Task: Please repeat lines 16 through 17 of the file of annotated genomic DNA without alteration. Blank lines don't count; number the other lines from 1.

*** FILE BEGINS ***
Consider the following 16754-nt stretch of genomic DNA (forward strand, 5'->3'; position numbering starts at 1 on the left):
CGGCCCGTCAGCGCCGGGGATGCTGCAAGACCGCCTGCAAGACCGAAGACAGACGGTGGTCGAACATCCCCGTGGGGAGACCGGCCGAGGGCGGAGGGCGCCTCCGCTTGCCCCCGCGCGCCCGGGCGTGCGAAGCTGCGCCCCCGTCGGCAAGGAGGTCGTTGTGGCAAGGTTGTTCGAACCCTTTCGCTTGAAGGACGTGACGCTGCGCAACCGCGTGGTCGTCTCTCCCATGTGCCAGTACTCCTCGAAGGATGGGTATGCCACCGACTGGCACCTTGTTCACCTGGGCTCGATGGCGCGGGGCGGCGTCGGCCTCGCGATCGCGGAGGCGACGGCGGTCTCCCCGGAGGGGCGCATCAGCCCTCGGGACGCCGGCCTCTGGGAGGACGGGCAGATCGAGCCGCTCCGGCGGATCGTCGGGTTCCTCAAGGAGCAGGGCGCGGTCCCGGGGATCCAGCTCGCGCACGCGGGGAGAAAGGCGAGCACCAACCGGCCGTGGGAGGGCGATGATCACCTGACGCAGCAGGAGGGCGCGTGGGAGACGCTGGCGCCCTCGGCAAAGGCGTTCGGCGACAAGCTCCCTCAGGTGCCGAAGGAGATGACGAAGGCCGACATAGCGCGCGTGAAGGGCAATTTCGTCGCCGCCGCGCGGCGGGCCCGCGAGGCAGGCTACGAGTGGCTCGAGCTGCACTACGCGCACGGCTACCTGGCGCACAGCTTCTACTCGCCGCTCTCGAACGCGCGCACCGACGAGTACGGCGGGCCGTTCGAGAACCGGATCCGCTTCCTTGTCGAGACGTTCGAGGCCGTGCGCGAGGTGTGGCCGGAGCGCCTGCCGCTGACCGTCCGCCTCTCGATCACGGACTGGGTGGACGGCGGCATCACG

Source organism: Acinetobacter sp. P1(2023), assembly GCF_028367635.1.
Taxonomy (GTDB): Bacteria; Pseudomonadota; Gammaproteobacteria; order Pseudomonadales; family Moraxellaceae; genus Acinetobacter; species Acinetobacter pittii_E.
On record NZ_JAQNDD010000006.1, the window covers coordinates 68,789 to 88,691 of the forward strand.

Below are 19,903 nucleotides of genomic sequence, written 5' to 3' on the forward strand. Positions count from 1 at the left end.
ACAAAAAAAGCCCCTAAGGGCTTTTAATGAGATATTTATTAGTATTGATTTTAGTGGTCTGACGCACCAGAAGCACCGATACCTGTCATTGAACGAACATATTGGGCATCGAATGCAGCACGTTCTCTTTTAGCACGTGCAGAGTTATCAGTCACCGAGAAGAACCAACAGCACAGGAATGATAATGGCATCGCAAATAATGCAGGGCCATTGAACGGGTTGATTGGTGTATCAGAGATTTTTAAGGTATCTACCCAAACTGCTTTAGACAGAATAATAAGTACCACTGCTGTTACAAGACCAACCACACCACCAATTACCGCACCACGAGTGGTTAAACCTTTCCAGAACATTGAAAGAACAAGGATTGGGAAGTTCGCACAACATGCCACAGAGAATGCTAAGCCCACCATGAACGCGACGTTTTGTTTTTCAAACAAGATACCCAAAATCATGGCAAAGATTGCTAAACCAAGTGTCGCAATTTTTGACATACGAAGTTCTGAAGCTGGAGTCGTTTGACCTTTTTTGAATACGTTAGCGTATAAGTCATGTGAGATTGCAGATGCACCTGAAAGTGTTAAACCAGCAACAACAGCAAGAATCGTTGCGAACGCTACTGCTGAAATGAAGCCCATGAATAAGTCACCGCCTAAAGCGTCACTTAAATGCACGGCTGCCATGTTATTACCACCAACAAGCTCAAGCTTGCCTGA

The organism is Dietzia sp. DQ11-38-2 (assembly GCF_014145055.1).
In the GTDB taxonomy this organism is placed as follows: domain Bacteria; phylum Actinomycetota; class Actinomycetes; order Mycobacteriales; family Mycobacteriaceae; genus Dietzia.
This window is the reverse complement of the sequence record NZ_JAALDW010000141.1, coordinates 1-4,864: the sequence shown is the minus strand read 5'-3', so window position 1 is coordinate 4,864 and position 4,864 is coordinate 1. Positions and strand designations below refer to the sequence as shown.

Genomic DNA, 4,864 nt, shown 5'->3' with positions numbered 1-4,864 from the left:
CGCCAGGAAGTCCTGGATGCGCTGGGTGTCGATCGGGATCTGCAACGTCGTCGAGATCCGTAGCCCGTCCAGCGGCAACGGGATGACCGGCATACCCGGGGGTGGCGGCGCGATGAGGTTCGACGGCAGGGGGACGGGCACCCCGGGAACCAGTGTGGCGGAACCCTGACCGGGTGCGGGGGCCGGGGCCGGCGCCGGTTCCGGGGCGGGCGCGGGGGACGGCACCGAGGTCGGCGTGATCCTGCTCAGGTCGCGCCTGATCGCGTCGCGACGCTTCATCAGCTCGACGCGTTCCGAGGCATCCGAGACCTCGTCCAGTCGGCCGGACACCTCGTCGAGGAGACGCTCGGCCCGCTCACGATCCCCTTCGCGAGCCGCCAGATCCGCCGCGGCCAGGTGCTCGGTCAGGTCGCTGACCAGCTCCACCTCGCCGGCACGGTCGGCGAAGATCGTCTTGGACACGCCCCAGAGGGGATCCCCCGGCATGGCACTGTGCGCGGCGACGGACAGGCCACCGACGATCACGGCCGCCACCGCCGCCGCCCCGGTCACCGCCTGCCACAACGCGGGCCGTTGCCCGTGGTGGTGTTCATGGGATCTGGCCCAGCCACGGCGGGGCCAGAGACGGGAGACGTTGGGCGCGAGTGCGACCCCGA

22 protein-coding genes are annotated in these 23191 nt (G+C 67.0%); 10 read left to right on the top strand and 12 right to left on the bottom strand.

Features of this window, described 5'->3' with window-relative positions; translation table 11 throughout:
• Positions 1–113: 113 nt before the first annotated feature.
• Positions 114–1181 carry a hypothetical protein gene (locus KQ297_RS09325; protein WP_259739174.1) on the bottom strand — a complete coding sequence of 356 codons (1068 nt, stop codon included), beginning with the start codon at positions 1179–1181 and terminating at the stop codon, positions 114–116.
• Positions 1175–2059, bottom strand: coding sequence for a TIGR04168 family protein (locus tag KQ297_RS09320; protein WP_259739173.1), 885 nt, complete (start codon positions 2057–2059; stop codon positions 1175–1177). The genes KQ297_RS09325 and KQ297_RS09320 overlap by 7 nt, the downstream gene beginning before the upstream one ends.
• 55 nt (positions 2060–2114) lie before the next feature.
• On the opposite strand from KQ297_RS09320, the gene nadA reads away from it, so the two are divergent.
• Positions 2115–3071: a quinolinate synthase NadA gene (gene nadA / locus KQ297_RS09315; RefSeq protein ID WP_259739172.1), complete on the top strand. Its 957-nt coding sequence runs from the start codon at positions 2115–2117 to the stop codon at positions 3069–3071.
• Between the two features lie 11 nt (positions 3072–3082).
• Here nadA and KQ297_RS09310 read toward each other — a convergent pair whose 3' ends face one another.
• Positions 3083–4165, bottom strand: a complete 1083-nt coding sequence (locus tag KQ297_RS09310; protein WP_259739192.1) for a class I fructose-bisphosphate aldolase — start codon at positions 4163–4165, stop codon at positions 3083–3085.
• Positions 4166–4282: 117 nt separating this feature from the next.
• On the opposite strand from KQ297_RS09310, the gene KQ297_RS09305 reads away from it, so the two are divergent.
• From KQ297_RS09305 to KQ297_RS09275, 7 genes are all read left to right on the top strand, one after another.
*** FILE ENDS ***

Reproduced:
• Positions 114–1181 carry a hypothetical protein gene (locus KQ297_RS09325; protein WP_259739174.1) on the bottom strand — a complete coding sequence of 356 codons (1068 nt, stop codon included), beginning with the start codon at positions 1179–1181 and terminating at the stop codon, positions 114–116.
• Positions 1175–2059, bottom strand: coding sequence for a TIGR04168 family protein (locus tag KQ297_RS09320; protein WP_259739173.1), 885 nt, complete (start codon positions 2057–2059; stop codon positions 1175–1177). The genes KQ297_RS09325 and KQ297_RS09320 overlap by 7 nt, the downstream gene beginning before the upstream one ends.